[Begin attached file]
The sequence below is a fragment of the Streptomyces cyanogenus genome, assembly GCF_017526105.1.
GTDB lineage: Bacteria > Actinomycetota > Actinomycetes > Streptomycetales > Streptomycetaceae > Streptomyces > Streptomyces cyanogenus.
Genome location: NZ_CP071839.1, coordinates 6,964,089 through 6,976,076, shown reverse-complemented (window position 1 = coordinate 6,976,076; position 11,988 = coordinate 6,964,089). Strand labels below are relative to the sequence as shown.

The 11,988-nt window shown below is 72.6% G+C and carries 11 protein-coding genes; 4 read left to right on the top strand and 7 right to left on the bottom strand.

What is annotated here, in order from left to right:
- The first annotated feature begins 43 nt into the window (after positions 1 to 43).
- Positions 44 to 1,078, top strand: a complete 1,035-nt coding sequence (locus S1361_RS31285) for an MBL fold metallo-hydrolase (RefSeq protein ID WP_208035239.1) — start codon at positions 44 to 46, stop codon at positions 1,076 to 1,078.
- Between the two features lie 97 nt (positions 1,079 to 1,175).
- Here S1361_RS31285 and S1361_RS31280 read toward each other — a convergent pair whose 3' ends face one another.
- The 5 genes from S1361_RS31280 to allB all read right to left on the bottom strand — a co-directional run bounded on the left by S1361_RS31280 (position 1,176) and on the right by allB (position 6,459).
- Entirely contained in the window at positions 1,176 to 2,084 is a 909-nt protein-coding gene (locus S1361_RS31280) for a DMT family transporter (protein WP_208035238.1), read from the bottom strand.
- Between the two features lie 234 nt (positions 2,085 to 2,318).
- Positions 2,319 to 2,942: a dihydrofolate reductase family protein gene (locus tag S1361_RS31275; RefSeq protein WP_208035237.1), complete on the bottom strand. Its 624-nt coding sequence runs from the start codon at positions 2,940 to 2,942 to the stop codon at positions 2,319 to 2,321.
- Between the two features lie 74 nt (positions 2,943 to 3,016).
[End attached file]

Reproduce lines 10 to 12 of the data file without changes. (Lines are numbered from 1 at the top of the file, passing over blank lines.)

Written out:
- The 5 genes from S1361_RS31280 to allB all read right to left on the bottom strand — a co-directional run bounded on the left by S1361_RS31280 (position 1,176) and on the right by allB (position 6,459).
- Entirely contained in the window at positions 1,176 to 2,084 is a 909-nt protein-coding gene (locus S1361_RS31280) for a DMT family transporter (protein WP_208035238.1), read from the bottom strand.
- Between the two features lie 234 nt (positions 2,085 to 2,318).